A fairly wide range this week, including my first visit to the National Arboretum.
Earlier in the week I got into a discussion on Twitter with @Jaehaerys48 about Admiral Jackie Fisher’s Brainfarts, er, Glass Cannons, er Battlecruisers. We’re mostly in agreement and as part of the discussion I posted some images from Battlecruisers by John Roberts. One of the nice things about this book are the fold out plans of the HMS Queen Mary
Chasing the Sunset
On Saturday I decided to go out close to sunset to see what results I could get from Lake Burley Griffin in that line. I left it a bit late and was worried that I wouldn’t get there in time so I was taking photos as I went (just in case). This one had some interesting red effects over the image that I’m intrigued by:
Nothing really came of these ominous looking cloud formations:
As I got closer to the lake I started seeing some colour in the sky. There’s a bit here:
And some slightly richer colours here:
Contrary to my expectations (and experiences), some of the most interesting colours were to be found looking away from the sunset:
Overall, not a particularly great set of photos. On my way back for dinner, I did get this one of the fountain and fairy lights in Garema Place that I quite like:
City Hill is one of the points of the Parliamentary Triangle in Canberra, and kind of wasted in a sense. It’s quite a pretty park with some nice views, but isolated from the rest of Canberra by essentially being the middle of a roundabout now. I guess it’s one of the ways that the original plans for Canberra didn’t allow for how Technology Marches On.
I wandered up there when I discovered that I would be waiting an hour or more for the bus to the National Arboretum.
But first oushi zokei, dream lens for the future by Keizo Ushio, a Japanese granite sculpture installed at the base of Northbourne Ave.
Now, I don’t know about you, but the framing possibilities offered by such a lens were impossible to pass up:
Moving on to City Hill proper now:
This is a relatively new addition to City Hill – it is the Canberra Centenary Column, and contains a time capsule to be opened on 12th March 2113.
As it turns out the ACT has its own flag flying on City Hill, and occasionally you can even see it through the trees:
That’s a little unfair. There are angles where you can see the entire flagpole and the portapotty that’s been set up nearby.
In a sense that crystallised my feelings that more could, or should, be done with a spot that’s an intrinsic part of the plan for Canberra. That’s a position borne out by some of the views you can get from City Hill such as this one of Commonwealth Ave:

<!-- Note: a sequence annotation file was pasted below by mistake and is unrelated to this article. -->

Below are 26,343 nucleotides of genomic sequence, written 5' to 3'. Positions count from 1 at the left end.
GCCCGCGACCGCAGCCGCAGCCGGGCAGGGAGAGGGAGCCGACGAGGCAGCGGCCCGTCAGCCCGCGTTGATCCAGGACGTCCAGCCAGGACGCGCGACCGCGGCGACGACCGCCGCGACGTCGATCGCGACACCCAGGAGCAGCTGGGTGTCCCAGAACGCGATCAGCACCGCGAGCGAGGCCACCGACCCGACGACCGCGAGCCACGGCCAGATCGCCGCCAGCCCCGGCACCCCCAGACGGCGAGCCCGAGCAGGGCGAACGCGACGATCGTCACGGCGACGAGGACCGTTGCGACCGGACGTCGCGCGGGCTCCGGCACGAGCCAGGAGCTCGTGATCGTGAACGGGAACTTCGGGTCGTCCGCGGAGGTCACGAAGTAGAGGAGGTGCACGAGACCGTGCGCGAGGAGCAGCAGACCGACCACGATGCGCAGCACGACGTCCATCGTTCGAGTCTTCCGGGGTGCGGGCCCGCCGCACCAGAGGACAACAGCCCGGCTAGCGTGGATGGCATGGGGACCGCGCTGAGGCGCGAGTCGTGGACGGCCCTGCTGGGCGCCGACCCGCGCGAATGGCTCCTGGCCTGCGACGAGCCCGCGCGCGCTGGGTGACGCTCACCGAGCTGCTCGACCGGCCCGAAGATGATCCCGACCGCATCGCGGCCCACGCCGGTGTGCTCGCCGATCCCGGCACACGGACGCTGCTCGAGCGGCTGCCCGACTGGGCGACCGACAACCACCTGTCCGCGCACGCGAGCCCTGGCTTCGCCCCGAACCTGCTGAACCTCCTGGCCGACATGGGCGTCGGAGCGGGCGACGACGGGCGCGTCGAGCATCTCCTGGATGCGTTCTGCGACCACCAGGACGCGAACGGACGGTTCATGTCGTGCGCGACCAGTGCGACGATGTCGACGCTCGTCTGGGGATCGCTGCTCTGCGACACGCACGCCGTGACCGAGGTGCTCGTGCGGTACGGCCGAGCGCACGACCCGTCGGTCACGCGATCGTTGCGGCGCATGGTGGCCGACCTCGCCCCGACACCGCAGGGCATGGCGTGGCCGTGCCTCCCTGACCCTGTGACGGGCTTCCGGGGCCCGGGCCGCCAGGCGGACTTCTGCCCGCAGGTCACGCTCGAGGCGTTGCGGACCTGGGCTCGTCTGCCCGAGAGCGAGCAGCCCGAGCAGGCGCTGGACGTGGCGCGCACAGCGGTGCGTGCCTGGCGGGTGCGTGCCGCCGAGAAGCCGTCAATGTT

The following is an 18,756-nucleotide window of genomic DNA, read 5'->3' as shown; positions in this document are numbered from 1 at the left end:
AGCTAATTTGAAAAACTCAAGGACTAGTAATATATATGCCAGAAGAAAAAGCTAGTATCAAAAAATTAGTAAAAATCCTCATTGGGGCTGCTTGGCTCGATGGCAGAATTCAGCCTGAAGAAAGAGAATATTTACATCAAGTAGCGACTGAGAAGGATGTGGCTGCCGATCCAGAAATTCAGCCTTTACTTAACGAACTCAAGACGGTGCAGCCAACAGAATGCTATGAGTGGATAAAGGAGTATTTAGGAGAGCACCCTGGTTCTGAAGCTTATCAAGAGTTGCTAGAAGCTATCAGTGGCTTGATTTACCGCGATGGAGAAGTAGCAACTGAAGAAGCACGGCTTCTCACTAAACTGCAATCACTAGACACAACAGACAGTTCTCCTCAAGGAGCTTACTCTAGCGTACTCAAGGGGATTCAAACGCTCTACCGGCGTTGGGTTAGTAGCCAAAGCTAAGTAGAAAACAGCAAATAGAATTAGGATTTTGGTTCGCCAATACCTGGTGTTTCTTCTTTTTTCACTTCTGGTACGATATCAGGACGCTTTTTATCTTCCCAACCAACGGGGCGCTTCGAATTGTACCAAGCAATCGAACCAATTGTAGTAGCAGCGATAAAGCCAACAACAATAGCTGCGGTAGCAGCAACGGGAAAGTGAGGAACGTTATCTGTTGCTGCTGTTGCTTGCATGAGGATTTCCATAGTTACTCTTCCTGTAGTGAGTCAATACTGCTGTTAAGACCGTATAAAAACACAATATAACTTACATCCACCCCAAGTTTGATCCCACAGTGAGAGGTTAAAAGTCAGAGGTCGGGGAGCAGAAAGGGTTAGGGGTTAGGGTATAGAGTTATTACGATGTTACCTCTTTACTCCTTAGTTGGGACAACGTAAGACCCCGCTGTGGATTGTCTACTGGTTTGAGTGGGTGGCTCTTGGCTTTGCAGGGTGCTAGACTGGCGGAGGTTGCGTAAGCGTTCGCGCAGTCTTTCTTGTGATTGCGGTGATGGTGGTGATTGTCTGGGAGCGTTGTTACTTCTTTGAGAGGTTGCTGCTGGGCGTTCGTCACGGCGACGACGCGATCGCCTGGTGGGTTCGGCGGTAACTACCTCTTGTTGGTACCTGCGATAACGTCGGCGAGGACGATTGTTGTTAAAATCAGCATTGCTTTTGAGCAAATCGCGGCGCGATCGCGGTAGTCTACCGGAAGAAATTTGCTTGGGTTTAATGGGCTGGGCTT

Or this one of Northbourne Ave:
Or indeed this one of Constitution Ave (which has been refurbished recently, and it shows):
Fractal Weave by David Jensz is a fascinating sculpture at the Canberra Theater Centre. Here’s a few shots of that:
After a longish bus ride to the National Arboretum, I started wandering around after a brief introduction/overview by one of the volunteer guides, a gentleman by the name of Ian. Among other things, the National Bonsai and Penjing Collection is now housed at the Arboretum, and a few of the trees had some truly spectacular colours showing:
I’ll only put two up this week, but I may make another trip out there to properly study the collection later on:
(I may even keep track of the species next time. But I make no promises.)
Moving on to the views of the Arboretum itself, well, there’s a lot. I didn’t walk across to the Wide Brown Land sculpture this time, but might on a future visit.
The Wollemi pine is fascinating. I believe others have been planted elsewhere in the Arboretum but this one is on display in the central village:
Evidently the Amphitheater is a great place for a kids party that involves flying kites. Lots of kites.
Including some quite impressive specimens:
Sometimes they worked with the scenery in some interesting ways:
This was taken later as the kites were being pulled in for the day:
Dairy Farmer’s Hill
I spent a good chunk of time walking up Dairy Farmers Hill to the look out there. Here’s a few of the better (or more interesting) shots along the way are below. I liked the colours in this:
This gives you an idea of the scale of the Arboretum.
I rather like this sculpture. More on that later.
A sundial! (Not exactly, I think it’s a specific type but I forgot to get a photo of the plaque explaining it).
I kind of like the way the Radiata (IIRC) pine tree framed this shot
Speaking of the pine tree…
A more traditional landscape view, but one that appeals to me:
The sculpture Nest III by Richard Moffatt sits at the top of Dairy Farmer’s Hill, and is well worth a closer look. There’s all sorts of fascinating bits and pieces in this welded steel creation
They didn’t have playgrounds like that when I was growing up (I might well have been more active if they had). That’s all I’m going to say about the amazing Pod:
Given that the bus services to the Arboretum are somewhat sparse (every 90 minutes basically, and probably one of the few places in Canberra with identical weekday and weekend timetables), I was there for sunset. Here’s a few photos leading up to that and the last moments:
Overall some much more interesting colours there than the previous day. But then the bus left so that was the end of the photos for this week.
As always please comment with suggestions as to what you’d like to see in Canberra next, which photos you do (or don’t) like, and any suggestions on how to improve. See you next week.